Tuesday, August 6, 2013

A College Kid's Guide to Saving Cash: Food

Whether you’re entering your final year of university (we are!) or finally getting into your own apartment, here’s the first installment of a weekly post dedicated to money-saving tips so you don’t have to eat ramen noodles every day because you’re a broke mofo. 
Let’s address the biggest elephant in the room: food.

Unless you’re still kicking it in your childhood room at mom and dad’s house or living in a dorm requiring a meal plan, odds are you’re grocery shopping a couple times a month.
  • Generic: Buying generic is the easiest way to save a few bucks. Picking the Meijer bread over Aunt Millie’s adds up over time. Here, it’s the difference between paying $1.50 and almost $4.00 for a loaf of bread. Of course, sometimes you have to splurge because the brand name is just better, but when you can pick generic.
    This rule doesn't apply to just food. It works for toiletries, medicines and other necessities.
  • Bulk: Depending on how much storage space you have, what you’re buying and how you and your roommates (if you ‘em) split food, this can be a money waster, so be careful! But for the most part, buying in bulk is good. Stick to non-perishable items: cereal, pasta, canned sauces, frozen veggies and fruits, etc.
    Again, this rule isn't limited to just food. I buy cleaning supplies and toiletries in bulk.
  • Restaurants: Not eating at restaurants all the time is probably the number one way to save money food. However, it’s inevitable you’re going to out with friends and grab food from a restaurant. Just be smart about it. Instead getting the $13 meal, maybe pick something of the appetizer menu. They’re usually equivalent to a one-person meal. Make sure to take home your leftovers. You’ll get two meals for the price of one. Another option: split a meal with a friend.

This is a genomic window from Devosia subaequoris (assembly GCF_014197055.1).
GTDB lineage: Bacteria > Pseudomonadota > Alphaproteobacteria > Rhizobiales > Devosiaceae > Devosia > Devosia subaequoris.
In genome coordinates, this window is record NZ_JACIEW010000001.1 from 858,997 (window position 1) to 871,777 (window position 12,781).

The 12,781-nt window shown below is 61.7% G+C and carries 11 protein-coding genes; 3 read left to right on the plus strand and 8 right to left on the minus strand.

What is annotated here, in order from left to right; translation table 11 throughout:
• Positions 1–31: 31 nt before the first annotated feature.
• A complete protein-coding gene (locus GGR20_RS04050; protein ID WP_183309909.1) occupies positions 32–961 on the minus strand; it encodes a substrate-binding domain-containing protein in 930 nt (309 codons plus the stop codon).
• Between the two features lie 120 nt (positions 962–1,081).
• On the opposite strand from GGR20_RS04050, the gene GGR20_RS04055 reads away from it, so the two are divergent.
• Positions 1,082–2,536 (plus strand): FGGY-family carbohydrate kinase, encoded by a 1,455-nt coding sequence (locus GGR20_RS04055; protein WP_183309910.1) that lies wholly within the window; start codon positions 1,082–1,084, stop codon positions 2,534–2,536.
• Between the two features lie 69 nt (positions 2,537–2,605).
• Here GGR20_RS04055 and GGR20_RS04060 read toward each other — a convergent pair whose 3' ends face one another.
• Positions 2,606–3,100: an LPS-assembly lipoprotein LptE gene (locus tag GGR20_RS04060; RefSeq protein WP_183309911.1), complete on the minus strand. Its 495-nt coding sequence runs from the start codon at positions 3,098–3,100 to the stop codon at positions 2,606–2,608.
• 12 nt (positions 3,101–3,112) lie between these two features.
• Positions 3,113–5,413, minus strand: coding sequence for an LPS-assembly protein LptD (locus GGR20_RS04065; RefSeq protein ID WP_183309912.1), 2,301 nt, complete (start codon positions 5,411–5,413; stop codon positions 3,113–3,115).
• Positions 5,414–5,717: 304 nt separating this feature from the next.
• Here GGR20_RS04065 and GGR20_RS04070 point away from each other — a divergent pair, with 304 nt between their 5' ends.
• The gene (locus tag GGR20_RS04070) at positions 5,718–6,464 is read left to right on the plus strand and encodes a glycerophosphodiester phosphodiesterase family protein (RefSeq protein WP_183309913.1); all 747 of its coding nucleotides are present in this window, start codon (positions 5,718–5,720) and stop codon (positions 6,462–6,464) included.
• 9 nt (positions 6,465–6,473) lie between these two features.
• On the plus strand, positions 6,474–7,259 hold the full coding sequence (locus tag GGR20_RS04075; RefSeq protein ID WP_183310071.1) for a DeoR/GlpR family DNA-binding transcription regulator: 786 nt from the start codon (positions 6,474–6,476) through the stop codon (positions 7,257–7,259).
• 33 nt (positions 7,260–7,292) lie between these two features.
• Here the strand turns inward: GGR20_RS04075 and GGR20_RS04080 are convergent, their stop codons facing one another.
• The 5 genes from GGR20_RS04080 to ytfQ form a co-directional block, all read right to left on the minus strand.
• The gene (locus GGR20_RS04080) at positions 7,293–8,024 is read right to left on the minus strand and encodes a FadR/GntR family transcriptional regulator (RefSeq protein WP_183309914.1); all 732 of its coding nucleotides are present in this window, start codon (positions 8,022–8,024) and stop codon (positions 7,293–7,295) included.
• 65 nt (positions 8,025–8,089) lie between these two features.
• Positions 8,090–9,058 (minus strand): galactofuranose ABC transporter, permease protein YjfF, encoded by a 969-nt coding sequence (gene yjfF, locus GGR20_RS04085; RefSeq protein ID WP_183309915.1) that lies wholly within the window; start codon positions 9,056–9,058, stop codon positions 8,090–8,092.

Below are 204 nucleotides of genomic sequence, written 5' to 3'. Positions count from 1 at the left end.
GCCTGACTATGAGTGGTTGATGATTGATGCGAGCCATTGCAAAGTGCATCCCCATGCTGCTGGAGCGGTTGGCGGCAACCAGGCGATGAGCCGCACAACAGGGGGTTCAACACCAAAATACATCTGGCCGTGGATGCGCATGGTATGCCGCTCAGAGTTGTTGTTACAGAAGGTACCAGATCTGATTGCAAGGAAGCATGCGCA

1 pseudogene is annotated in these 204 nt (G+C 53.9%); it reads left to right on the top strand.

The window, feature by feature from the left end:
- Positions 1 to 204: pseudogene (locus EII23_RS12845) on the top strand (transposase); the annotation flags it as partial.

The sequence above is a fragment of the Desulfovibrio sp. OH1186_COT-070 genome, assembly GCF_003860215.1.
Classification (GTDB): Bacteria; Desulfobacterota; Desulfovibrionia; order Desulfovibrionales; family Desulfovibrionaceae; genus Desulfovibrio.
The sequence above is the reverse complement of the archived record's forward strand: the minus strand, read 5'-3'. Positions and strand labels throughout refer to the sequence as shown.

Also, just because you’re trying to save money, don’t skimp on the tip. Nothing says “I'm an asshole” like a crappy tip. Remember, your server is also trying to make a living.
  • Budget: I know, I know, budgeting is not a fun concept, but you might as well get over it and start doing it now. At some point, you’ll have to create a budget for yourself to manage finances. How not get used to the concept on a small scale? Practice budgeting buy giving yourself a limit when grocery shopping.
  • Coupons: No one said you have to become an extreme couponer, but using coupons for things you regularly buy adds up after a while. Also take advantage of reward programs and other incentives from your grocers. These can also save you some cash.
What ways are you saving?

Until next week, kiddies...

- J

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